Another debate involves the type of oil to use: conventional, synthetic or a hybrid?

Again, depends on who you ask. And on the vehicle.

Let the professionals at Advance Auto Parts help you find answers to your questions about the brand and type of oil best suited for your needs.

Conventional oil is fine for many makes and models, but some manufacturers recommend synthetic oil, which is supposed to have fewer impurities than the conventional oil.

Think of conventional oil as a material made up of molecules that resemble a handful of gravel – it’s all the same substance, but they’re all different shapes. Synthetic oil is more like a handful of marbles – more uniformly shaped and smooth.

As you may expect, synthetic oil is more expensive than conventional oil, so you’ll spend more for an oil change if you use synthetic oil.

Follow your vehicle’s specs to make sure the oil you choose is compatible with the vehicle.

If your vehicle is an older model, a synthetic oil can help prevent sludge buildup and prolong engine life.

Expect to spend $25-$50 for a conventional oil change at your neighborhood oil change shop; that range could be $45-$70 for synthetic oil. The good news is that synthetic oil doesn’t have to be changed as often.

Another plus for synthetic over conventional comes for drivers who tend to make many short trips. Conventional oil doesn’t have a chance to warm up enough to burn off impurities; synthetic oil does warm more quickly, so it may to prevent engine malfunctions.

The do-it-yourselfer may be able to crawl under a vehicle, drain the old oil and replace it with new oil for a fraction of that cost, but consider the time and effort involved to determine which route is better for you and your situation.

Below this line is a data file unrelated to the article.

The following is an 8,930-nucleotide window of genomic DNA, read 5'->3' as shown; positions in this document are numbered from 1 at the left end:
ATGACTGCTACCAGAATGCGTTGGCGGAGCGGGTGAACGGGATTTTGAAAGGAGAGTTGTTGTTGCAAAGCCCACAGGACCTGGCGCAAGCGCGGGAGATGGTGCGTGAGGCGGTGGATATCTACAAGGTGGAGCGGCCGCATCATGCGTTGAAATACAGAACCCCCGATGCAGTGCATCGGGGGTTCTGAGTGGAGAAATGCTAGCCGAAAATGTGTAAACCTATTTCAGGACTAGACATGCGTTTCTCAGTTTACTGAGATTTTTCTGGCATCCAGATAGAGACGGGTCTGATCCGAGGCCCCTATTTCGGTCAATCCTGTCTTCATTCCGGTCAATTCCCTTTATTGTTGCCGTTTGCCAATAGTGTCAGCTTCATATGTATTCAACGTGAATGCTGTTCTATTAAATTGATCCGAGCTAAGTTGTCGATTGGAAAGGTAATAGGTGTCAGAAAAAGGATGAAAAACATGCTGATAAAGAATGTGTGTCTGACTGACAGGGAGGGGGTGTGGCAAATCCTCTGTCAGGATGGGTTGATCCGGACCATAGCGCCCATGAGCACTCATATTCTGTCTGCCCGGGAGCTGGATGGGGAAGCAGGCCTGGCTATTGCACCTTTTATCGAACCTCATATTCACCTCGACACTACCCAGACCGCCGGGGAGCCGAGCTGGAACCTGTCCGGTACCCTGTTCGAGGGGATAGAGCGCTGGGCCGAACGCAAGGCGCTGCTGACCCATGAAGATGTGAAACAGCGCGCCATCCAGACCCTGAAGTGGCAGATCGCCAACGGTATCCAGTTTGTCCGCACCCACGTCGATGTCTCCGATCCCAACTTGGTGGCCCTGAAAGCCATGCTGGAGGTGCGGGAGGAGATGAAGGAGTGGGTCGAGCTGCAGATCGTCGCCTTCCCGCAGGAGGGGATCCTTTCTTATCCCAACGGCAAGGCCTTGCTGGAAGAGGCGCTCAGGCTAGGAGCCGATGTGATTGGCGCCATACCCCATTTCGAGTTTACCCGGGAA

Be an informed consumer and know which questions to ask, whether you’re going to take your car to the shop or DIY it.

The three types of motor oil will work fine in your vehicle as long as they meet current American Petroleum Institute certification and don’t go against the manufacturer’s recommendations. The only type of engine you should never use synthetic oil in is a rotary. Rotary engines have unique seals that are engineered for use with conventional oil only.

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The information contained in this audio on air and online as well as the wizs.com web post is not advice from Advance Auto Parts or WIZS. Safety First! Always seek proper help. This is presented for its informational value only and is part of a paid advertising sponsorship.

Cooperative Extension with Paul McKenzie: What Works in the Garden

Listen live at 100.1 FM / 1450 AM / or on the live stream at WIZS.com at 11:50 a.m. Mon, Tues & Thurs.

Click Play!


Home And Garden Show

On the Home and Garden Show with Vance Co. Cooperative Ext.

  • If you have plants in a greenhouse or cold frame, always check the projected high temperature for the day 70F or higher. You will need to ventilate your greenhouse or cold frame.  Also have a good thermometer in these structures.
  • Begin pruning fruit trees, grapevines and blueberry bushes.
  • Organize your seed in the order you need to plant
  • Begin pruning trees and shrubs, but only if they need it.
  • Cooperative Extension has publications on most vegetables free of charge.
  • In most cases it’s best to avoid shearing cuts.
  • Conduct a germination test on old seed
  • Look for a date on all seed you purchase. Seed from last season or earlier will likely have a lower germination rate. .

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Perry Memorial Library

Events At Perry Library; Mayor To Read To Youngsters

Henderson Mayor Melissa Elliott will take a break from her duties with the city for a bit next week when she visits Perry Memorial Library to read a storybook to youngsters and then hang around to answer questions about what it’s like to be mayor.

Youth Services Director Melody Peters said the Tuesday, Feb. 27 gathering is for all ages, and everyone’s invited. Peters said on Tuesday’s The Local Skinny! that the program will last 30-45 minutes. “We have a craft planned, so it’ll be fun!” she exclaimed.

Ongoing programs are gearing up after a holiday pause, and Peters said the Monday Community Read program is gathering a bit of steam.

“One of my dreams for this program,” Peters said, “is to have all ages reading.” Whether it’s younger children reading to teens, teens reading with other teens or classes for adults who struggle with literacy, Peters said the library wants to meet people “where they’re at” with literacy.

The Community Read program is on Monday afternoons from 5:30 p.m. to 6:15 p.m.

Visit www.perrymemorial.org to find out about all the events and programs the library offers.